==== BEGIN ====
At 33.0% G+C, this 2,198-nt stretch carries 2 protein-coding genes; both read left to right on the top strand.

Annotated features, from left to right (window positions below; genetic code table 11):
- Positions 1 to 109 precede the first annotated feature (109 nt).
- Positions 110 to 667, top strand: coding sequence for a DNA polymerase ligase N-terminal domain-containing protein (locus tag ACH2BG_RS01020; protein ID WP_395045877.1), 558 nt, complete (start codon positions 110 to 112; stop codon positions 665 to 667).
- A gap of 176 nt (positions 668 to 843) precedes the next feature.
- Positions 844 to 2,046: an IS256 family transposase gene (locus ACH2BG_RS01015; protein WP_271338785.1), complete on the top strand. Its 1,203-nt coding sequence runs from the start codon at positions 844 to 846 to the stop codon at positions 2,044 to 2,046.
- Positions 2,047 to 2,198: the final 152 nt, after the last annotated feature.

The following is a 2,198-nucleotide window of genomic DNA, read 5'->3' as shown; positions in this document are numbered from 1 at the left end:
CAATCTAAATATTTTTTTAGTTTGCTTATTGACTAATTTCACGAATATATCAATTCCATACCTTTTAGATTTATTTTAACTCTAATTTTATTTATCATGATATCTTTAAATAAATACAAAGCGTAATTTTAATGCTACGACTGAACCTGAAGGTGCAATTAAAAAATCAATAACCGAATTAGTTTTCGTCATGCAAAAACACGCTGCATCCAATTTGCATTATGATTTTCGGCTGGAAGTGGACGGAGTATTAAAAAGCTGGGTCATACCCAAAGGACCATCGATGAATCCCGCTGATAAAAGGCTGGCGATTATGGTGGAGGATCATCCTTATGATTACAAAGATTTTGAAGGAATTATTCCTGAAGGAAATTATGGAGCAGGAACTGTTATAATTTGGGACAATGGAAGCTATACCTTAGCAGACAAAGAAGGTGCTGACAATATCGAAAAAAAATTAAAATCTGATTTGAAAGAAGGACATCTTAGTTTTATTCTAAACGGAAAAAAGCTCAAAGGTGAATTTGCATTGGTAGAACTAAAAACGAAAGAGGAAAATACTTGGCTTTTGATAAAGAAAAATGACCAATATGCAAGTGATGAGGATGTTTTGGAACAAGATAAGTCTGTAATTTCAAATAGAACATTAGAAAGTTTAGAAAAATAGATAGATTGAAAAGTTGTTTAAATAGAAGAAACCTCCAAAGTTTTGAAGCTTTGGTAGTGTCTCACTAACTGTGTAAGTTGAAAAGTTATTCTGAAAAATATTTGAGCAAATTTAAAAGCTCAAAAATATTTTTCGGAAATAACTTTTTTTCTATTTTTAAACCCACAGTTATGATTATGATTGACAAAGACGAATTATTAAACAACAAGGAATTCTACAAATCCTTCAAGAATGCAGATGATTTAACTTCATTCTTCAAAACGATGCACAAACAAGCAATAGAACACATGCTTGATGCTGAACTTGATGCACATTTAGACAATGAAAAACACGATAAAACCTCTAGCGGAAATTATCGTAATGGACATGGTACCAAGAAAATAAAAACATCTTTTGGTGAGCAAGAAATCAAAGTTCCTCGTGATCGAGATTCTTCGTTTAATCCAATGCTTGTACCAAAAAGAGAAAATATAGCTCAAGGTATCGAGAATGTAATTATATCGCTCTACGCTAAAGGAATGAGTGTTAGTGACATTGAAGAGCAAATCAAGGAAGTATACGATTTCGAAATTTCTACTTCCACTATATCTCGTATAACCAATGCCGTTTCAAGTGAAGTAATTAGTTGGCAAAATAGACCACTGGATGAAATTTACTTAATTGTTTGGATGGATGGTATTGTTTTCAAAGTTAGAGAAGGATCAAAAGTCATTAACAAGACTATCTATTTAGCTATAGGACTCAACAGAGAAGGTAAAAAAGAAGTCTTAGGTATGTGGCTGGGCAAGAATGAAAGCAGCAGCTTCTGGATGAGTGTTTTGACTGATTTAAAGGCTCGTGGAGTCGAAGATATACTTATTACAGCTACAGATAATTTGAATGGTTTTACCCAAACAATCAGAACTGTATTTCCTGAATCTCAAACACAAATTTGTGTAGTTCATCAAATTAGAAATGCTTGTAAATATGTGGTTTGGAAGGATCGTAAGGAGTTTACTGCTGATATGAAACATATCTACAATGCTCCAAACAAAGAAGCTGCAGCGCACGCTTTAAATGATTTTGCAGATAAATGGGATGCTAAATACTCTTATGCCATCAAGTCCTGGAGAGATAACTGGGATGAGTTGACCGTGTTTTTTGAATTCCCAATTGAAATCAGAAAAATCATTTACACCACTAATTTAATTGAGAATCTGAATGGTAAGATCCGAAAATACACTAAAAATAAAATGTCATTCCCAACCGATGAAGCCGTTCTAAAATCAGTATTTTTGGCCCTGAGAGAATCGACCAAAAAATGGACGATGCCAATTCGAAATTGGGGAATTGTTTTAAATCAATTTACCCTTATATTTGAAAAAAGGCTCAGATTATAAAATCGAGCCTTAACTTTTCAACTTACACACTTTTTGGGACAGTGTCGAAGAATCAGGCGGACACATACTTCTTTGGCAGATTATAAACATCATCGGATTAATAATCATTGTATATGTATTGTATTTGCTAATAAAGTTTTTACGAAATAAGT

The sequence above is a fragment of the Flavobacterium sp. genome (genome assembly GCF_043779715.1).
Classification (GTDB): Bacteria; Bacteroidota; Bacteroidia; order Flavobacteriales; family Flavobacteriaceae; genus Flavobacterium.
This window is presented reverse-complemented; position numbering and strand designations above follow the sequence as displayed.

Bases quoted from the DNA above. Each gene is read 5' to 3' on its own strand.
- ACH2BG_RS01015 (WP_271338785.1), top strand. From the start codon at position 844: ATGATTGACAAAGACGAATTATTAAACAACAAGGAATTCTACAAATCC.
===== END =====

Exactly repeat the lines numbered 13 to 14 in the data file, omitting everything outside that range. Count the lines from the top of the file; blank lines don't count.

Bases quoted from the DNA above. Each gene is read 5' to 3' on its own strand.
- ACH2BG_RS01015 (WP_271338785.1), top strand. From the start codon at position 844: ATGATTGACAAAGACGAATTATTAAACAACAAGGAATTCTACAAATCC.